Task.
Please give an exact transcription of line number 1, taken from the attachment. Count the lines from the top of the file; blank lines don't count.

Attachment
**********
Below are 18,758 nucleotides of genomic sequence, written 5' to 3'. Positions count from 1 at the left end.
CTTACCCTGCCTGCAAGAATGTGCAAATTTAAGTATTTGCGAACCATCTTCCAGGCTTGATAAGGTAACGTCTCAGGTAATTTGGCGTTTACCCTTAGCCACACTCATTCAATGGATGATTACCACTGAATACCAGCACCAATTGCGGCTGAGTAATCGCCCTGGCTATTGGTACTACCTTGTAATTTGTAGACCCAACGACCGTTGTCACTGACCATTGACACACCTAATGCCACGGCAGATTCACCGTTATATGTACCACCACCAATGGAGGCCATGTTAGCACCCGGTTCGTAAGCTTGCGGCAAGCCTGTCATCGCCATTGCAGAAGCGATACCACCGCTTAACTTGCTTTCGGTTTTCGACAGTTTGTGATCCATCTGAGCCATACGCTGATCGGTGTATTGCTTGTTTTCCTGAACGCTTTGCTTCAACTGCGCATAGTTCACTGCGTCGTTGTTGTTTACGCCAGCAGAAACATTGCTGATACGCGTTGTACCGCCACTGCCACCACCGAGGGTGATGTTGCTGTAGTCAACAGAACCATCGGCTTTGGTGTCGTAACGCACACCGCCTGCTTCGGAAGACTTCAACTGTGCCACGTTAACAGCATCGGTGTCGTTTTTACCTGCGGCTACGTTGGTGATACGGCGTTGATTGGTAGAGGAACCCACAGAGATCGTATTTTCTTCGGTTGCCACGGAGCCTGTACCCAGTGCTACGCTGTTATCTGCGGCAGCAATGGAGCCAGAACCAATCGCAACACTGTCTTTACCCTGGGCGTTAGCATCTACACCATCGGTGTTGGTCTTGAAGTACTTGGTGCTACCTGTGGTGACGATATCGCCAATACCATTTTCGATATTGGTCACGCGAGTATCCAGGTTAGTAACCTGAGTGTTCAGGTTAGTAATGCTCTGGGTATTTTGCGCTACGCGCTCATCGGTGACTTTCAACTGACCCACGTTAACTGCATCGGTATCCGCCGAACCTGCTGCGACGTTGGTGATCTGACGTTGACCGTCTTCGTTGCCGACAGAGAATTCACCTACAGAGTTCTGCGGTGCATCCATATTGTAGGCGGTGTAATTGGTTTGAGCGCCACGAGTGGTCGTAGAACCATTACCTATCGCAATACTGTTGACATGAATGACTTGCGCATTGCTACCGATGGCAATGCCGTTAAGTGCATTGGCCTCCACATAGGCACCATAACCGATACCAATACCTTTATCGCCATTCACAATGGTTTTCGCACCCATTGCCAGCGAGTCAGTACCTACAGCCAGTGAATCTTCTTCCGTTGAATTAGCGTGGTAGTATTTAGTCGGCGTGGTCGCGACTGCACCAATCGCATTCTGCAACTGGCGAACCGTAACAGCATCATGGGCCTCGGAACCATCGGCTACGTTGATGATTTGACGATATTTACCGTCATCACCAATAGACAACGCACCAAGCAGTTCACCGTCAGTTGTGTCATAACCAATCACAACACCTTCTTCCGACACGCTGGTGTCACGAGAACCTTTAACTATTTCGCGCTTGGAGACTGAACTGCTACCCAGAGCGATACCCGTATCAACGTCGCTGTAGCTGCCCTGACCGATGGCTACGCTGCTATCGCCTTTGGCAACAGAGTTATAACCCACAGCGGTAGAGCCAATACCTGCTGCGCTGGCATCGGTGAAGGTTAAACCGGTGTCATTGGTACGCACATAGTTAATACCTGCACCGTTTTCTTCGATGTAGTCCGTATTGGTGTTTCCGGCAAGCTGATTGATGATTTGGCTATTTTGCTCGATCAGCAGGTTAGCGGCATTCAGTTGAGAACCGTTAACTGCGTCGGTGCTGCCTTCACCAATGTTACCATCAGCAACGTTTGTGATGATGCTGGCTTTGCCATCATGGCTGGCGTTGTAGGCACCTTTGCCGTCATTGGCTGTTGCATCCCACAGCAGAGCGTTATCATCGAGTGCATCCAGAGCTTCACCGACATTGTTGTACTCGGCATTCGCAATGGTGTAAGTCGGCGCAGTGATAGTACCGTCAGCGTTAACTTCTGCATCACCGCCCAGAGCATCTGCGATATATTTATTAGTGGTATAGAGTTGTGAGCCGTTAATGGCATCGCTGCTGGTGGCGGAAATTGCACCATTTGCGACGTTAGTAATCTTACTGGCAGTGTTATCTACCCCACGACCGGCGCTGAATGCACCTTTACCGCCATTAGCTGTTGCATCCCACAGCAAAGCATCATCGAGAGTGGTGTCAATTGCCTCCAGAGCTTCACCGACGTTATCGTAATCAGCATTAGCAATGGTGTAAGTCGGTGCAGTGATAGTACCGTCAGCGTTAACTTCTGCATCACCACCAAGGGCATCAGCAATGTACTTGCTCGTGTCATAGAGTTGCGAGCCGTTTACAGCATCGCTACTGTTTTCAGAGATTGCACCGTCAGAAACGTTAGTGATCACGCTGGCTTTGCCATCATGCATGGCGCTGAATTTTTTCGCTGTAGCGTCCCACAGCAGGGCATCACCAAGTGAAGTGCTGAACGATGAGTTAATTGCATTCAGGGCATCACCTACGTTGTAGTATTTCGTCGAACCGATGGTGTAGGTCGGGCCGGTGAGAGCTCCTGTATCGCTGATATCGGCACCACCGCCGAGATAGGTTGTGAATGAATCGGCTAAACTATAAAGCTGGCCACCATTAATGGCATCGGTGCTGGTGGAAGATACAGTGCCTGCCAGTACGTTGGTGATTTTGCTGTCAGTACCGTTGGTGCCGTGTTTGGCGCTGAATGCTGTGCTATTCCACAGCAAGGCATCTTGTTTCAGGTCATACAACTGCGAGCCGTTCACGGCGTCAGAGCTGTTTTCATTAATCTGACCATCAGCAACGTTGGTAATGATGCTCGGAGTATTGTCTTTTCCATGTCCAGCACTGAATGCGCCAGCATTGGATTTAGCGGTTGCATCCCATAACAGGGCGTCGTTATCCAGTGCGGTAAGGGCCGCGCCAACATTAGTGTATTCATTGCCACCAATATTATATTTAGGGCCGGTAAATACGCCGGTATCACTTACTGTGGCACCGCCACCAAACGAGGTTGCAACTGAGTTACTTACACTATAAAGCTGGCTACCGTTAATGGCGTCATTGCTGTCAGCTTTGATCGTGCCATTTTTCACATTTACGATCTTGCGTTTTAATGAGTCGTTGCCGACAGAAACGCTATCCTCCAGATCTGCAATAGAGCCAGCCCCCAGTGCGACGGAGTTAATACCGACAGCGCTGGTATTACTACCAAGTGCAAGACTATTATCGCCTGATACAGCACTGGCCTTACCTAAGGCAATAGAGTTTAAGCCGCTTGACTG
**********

Below are 18,758 nucleotides of genomic sequence, written 5' to 3'. Positions count from 1 at the left end.